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#694748 - 05/10/17 11:24 pm Re: No return oil flow to rockers or oil tank [Re: Bola]  
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TR7RVMan Offline
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Hi Bola, Lay on your back & look up at the oil junction where it bolts to engine. On a '69 650, the steel line at front side of nut is feed to oil pump. The motor sucks oil from the tank through this line.

Prime it like John Healy says. Then just start motor. Oil light should go out. If not you have problems & need to check with a pressure gauge.

If oil is not added to motor sump the return will start in about 40 seconds after start up.

Suppose all is good & you just started motor up, again it would pump out return in 40-50 seconds. Seems like forever when you watch it. Then it takes another 15-25 seconds to bleed the air out of return hose. After that return oil will look normal.
Don


1973 Tiger 750
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#694753 - 05/10/17 11:48 pm Re: No return oil flow to rockers or oil tank [Re: Bola]  
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kevin roberts Online content
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ohio, usa
i have a blue oil can and a gray oil can.

the blue one contains motor oil and the gray one had assembly lube in it, until i lost it.

i lose my grease guns too. now i have five, currently all in one place.


Into the distance a ribbon of black
Stretched to the point of no turning back
A flight of fancy on a windswept field
Standing alone my senses reeled
A fatal attraction is holding me fast how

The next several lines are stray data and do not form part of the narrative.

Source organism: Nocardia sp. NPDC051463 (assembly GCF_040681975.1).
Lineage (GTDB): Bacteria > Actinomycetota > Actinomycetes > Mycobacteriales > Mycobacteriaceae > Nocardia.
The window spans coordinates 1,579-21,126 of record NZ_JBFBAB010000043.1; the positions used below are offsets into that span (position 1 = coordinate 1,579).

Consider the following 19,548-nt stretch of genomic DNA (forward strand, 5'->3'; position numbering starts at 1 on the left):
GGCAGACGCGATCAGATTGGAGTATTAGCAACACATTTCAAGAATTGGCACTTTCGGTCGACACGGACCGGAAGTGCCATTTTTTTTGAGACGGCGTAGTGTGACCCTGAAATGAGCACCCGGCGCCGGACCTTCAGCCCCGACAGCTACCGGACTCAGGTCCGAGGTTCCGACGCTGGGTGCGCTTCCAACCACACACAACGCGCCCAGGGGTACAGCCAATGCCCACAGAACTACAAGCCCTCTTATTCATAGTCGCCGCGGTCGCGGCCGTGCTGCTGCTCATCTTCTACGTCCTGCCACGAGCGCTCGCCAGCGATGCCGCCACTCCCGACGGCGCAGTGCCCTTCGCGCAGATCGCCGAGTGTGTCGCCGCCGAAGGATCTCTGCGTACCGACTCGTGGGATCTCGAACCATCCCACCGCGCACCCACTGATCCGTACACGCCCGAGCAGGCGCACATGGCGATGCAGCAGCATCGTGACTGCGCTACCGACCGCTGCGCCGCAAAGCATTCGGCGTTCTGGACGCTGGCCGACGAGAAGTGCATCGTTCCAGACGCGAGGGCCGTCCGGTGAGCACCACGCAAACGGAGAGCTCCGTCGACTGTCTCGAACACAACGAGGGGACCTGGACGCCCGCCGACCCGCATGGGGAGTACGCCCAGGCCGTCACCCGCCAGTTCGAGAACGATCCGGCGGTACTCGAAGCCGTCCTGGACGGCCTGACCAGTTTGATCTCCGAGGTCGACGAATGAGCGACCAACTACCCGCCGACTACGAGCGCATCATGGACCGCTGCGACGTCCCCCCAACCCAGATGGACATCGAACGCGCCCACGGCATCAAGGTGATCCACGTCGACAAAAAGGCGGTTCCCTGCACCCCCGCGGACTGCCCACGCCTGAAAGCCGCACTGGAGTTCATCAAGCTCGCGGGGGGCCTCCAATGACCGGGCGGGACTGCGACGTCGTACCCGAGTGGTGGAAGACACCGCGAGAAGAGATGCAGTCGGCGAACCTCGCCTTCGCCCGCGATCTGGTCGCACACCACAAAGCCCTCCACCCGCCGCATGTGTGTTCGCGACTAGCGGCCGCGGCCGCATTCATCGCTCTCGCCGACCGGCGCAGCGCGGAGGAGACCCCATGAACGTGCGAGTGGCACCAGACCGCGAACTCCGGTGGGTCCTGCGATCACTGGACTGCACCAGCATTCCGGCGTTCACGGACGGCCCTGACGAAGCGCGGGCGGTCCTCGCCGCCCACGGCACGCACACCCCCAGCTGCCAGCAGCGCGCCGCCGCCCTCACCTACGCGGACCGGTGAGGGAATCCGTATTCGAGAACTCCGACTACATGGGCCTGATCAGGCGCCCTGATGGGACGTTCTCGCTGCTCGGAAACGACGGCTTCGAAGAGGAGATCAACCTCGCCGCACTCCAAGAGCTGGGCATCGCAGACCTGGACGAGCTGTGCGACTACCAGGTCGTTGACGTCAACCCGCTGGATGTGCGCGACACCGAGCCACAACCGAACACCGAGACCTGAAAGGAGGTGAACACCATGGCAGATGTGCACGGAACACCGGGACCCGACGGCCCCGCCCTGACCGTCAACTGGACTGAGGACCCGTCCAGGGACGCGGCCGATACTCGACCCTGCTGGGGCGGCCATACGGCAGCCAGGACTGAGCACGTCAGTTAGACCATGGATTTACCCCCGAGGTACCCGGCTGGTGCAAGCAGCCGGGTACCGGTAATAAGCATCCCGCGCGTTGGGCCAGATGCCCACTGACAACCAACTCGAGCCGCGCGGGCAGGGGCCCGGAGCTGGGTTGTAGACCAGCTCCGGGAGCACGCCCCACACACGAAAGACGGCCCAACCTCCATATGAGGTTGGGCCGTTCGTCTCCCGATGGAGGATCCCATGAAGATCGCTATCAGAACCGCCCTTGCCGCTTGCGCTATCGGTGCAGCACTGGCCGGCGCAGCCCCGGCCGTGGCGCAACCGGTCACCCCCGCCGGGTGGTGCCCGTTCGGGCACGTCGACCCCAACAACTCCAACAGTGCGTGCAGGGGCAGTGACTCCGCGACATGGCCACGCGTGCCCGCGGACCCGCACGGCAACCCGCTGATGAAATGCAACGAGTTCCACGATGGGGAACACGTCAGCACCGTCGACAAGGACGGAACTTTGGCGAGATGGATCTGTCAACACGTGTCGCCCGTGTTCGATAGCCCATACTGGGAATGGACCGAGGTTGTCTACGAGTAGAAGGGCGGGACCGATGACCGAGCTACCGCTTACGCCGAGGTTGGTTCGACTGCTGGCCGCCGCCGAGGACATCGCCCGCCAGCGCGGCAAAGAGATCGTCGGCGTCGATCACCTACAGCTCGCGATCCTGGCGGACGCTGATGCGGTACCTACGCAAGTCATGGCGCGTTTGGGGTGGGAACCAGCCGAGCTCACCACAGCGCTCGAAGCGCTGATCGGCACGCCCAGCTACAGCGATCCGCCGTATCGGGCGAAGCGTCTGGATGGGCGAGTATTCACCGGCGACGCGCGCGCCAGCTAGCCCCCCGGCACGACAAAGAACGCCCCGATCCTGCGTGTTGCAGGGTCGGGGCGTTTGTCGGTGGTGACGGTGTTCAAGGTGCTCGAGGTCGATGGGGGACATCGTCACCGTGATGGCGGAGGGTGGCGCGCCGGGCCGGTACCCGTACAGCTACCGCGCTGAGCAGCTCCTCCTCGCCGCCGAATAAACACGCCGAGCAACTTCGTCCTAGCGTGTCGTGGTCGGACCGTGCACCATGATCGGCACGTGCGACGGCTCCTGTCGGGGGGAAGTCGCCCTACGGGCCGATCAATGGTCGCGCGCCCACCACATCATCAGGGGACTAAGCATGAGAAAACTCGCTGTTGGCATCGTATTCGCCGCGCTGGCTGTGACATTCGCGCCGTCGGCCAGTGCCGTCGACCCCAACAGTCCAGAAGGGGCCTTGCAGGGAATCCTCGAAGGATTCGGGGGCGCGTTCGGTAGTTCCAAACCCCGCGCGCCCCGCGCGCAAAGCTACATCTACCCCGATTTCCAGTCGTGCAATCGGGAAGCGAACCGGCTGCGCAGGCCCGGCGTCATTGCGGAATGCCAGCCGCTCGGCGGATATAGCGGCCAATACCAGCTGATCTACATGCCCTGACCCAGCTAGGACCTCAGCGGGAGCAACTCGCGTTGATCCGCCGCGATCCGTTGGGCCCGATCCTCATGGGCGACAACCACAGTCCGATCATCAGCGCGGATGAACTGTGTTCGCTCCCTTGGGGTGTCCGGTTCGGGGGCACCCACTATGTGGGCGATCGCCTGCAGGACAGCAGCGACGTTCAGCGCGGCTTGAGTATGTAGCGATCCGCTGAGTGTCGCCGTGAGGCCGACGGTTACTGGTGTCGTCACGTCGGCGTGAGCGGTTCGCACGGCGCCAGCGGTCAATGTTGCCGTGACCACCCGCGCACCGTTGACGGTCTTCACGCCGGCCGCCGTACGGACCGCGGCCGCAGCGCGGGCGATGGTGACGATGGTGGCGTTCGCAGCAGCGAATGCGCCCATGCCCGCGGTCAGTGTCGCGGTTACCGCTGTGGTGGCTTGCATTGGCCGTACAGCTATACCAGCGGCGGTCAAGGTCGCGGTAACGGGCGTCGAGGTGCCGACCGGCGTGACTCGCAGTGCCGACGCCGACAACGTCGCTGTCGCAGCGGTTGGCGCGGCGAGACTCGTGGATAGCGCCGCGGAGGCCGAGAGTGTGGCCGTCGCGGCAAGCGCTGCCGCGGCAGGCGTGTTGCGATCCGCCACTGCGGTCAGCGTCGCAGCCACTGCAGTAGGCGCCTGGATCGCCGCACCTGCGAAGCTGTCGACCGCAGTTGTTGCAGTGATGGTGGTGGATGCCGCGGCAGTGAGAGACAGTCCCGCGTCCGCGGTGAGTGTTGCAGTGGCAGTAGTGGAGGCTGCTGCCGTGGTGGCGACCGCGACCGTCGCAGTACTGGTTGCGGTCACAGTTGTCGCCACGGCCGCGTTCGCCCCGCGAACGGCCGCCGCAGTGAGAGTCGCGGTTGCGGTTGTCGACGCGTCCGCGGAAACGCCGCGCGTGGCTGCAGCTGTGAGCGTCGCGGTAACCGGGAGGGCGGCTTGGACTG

How can I escape this irresistible grasp?
#694763 - 05/11/17 2:26 am Re: No return oil flow to rockers or oil tank [Re: Bola]  
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Well... Adam M and I spent most of the afternoon sorting this business out. Turns out I did have the lines hooked up correctly. The manual is wrong. After much deliberation it was decided that the timing cover should come off to prime the oil pump. The lines were also swapped to my original position, having changed them according to the manual. Ended up with crankcase front to tank feed, crankcase rear to tank return, The sludge tube and crankcase already had been primed/filled.

I am finally seeing oil return to the tank with only a misting of oil presence at the rocker feed pipe. Should there be more oil flow at the rockers?

#694770 - 05/11/17 5:36 am Re: No return oil flow to rockers or oil tank [Re: Bola]  
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Normal feed to the rockers is hardly a flow at all.


Amateur Loctite enthusiast.
#694781 - 05/11/17 11:24 am Re: No return oil flow to rockers or oil tank [Re: Bola]  
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Hillbilly bike Online content
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Running from demons in WNY
Some of you guys put a lot of money and time into rebuilding the engine..And don't fit an oil pressure gauge for at least the initial start up.....I'm no expert but have put together about 10 Triumph engines in the last 5 years....Many of the engines had improper oil pressure, usually way too high, over 100 psi in some cases. The fault was always the pressure relief valve spring...In my opinion the oil pressure is far more important than watching the return in the oil tank....You can have return flow with near zero oil pressure....


650 Triumph modified production LSR record holder 133.1 MPH... Twin 650 engine Triumph LSR that goes sorta fast...
#694783 - 05/11/17 11:41 am Re: No return oil flow to rockers or oil tank [Re: John Healy]  
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Great Southern Land
Originally Posted by John Healy
As a method to prime the oiling system turning the engine over is probably the worst thing you can do to a new engine.